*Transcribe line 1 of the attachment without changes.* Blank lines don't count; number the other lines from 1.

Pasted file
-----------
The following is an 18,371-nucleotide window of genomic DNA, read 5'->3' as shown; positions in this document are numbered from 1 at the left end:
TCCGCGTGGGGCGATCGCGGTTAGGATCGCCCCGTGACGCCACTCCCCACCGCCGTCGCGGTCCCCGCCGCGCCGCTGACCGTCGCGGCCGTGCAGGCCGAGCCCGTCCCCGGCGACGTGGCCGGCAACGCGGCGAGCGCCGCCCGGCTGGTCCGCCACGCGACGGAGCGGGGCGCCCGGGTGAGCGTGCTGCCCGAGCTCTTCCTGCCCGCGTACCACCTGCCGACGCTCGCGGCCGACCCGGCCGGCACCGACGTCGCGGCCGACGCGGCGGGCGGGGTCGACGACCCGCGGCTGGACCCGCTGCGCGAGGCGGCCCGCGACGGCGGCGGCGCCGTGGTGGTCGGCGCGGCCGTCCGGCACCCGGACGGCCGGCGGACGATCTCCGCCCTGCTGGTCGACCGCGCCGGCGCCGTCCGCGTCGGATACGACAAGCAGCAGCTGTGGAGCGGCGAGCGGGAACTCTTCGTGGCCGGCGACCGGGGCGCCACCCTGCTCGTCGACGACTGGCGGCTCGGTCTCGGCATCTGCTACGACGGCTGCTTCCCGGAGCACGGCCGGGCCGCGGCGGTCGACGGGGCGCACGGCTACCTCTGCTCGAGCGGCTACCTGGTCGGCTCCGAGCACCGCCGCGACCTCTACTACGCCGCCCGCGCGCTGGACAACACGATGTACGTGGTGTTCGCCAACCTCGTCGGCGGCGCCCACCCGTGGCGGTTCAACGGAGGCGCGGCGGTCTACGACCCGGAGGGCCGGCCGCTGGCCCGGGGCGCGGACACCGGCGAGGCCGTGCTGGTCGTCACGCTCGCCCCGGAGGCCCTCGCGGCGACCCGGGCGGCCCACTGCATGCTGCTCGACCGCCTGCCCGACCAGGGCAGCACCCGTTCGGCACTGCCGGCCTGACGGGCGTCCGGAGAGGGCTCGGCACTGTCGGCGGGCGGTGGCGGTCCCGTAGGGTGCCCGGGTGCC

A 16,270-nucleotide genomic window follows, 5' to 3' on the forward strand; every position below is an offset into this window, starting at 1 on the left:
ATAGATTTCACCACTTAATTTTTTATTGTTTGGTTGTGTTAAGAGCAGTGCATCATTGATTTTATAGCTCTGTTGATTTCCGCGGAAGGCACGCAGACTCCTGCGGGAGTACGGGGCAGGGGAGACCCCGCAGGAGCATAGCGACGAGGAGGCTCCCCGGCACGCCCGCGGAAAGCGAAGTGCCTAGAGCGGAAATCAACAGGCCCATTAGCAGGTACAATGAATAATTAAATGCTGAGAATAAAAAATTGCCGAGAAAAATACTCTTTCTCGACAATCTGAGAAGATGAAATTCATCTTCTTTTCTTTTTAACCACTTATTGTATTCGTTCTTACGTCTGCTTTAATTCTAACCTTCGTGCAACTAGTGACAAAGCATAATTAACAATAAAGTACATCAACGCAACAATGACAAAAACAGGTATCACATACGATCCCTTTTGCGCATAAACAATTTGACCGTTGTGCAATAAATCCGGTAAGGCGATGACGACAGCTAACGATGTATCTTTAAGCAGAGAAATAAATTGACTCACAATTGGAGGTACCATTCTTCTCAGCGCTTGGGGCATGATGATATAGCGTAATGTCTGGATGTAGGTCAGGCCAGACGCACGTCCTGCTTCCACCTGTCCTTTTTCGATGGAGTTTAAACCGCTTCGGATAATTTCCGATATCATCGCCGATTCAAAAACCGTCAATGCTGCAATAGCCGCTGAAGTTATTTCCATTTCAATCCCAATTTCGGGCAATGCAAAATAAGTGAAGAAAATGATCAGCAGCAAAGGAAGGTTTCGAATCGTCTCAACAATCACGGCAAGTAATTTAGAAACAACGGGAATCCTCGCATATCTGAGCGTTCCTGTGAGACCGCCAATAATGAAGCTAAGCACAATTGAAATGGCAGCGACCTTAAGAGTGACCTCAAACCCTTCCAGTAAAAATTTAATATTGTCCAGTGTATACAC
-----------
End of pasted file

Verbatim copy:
The following is an 18,371-nucleotide window of genomic DNA, read 5'->3' as shown; positions in this document are numbered from 1 at the left end: